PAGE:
Two-dimensional policy [By Jiao Haiyang/]
Whether or not China can make some breakthroughs, by transforming government functions to end the "big government" that exists at present, will determine its development prospects. The crux of this is changing the relationship between the government and the market and the relationship between government and society.
To begin with, the government must reform its growth-oriented development model and restore a rational relationship between itself and the market. The market, not the government, should play the leading role in the economy.
The government has played an important role in boosting the country’s fast economic growth by concentrating resources in investment and construction. Such a model of economic growth relies heavily on large-scale investment, land transfers, heavy chemical industries and the government’s distribution of resources. However, it has meant paying exorbitant environmental costs and resulted in a lack of public services.
To solve these problems, the government must change its role to that of a service provider. In the initial development stage of a market economy, the government’s main function is to create a fair market environment for competition. But it is now time for the government to stop regarding fast economic growth as its biggest and most important objective.
The government represents public interests. But government interests are now divided among departments, industries and places, lowering the efficiency of the whole system of government and making public interests victims in social life.
The government should optimize its administrative power structure by conceding, decentralizing and binding some of its power. That government reform and transformation have not yielded any concrete achievements after years of efforts is because the government’s power structure has not changed. The reform of development commissions of various levels are cases in point. They are responsible for approving big projects and administrating the pricing system. It is very difficult to reform them, as they are in charge of both macrocontrol and specific project approvals.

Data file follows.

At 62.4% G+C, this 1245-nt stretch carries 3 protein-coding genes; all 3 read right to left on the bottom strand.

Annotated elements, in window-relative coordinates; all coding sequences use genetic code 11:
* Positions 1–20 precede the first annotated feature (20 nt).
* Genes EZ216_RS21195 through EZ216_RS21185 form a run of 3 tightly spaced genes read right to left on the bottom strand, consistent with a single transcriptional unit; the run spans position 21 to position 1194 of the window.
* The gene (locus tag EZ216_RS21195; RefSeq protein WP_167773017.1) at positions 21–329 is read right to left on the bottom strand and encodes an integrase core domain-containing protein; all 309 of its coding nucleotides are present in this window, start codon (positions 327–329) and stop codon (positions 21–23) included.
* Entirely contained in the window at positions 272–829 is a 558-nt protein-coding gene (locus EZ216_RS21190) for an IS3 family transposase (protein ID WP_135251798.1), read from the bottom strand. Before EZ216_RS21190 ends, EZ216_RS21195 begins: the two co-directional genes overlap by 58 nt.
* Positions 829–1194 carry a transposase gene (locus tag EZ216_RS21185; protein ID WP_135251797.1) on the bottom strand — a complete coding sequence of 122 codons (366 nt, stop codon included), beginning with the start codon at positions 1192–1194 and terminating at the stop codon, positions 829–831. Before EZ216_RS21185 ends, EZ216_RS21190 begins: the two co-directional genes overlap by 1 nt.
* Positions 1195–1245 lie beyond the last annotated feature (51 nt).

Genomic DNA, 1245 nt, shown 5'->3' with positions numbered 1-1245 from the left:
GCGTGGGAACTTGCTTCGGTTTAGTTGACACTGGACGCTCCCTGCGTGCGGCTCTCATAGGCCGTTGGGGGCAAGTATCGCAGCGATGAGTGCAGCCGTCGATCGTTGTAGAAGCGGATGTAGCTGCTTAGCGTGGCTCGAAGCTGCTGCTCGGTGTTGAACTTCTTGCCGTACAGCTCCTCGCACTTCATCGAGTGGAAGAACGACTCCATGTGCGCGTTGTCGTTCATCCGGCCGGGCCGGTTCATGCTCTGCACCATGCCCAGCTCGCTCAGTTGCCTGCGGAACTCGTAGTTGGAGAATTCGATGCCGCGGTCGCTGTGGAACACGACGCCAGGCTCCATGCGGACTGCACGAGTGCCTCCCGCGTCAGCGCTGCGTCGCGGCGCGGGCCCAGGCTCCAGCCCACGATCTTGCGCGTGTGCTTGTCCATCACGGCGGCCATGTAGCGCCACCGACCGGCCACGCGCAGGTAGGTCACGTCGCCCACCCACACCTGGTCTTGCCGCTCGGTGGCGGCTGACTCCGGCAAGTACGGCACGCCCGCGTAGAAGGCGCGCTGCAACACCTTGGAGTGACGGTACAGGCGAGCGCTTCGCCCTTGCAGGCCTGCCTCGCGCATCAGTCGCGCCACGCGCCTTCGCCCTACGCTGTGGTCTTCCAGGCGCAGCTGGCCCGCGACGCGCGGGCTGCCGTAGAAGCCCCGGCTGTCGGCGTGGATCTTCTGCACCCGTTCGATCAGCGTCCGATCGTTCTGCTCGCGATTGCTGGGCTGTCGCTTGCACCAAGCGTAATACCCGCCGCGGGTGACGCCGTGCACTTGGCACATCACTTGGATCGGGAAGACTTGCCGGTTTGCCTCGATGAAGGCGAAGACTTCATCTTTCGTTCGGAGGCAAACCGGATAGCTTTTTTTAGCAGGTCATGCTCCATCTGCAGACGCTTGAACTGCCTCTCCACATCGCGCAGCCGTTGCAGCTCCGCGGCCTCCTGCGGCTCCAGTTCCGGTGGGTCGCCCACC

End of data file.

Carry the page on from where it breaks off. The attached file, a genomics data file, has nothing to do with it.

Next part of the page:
Decision-making power, executive power and supervisory power should provide checks on one another, so that power is not concentrated in one of them. The adjustment of the government power structure can be summed up as the need to concede, decentralize and bind some of its power. To inject vigor into the market and society, the government should concede some of its power to them so the market plays the leading role in allocating resources and so the vibrancy of society is stimulated, creating new models of social governance. The government should also decentralize its power to ensure powers are effectively checked and coordinated. Binding the power of the government refers to increasing transparency to better regulate and supervise government behavior.
The government should make a plan for transforming its functions as soon as possible. There must be deadlines for the overdue reforms. The administration approval system reform should be completed in two to three years so as to reform monopoly industries and the pricing system of resources. Social governance reform should be finished in three to five years to concede more power to social organizations and communities and create new models of social governance.
In the next two to three years, China should also waste no time in matching government responsibilities at various levels with their tax revenues. Governments should have enough legal tax revenues to pay for the public services they provide, preventing them from seeking revenues from other non-tax sources.
China should increase the transparency of its judicial system, government affairs, government financial budgets and civil servant’s property ownership in the next three years. Constructing a mechanism that ensures decision-making power, executive power and supervisory power coordinate smoothly and check one another is the foundation for ministry-level reforms.
The forthcoming five to eight years of reform will be very different than before. It will be a tough test of the Chinese government’s political wisdom and courage. The central authority must coordinate the long-term and immediate interests of the country and prioritize the new round of reforms in the most rational order.
The author is president of the Hainan-based China Institute for Reform and Development.
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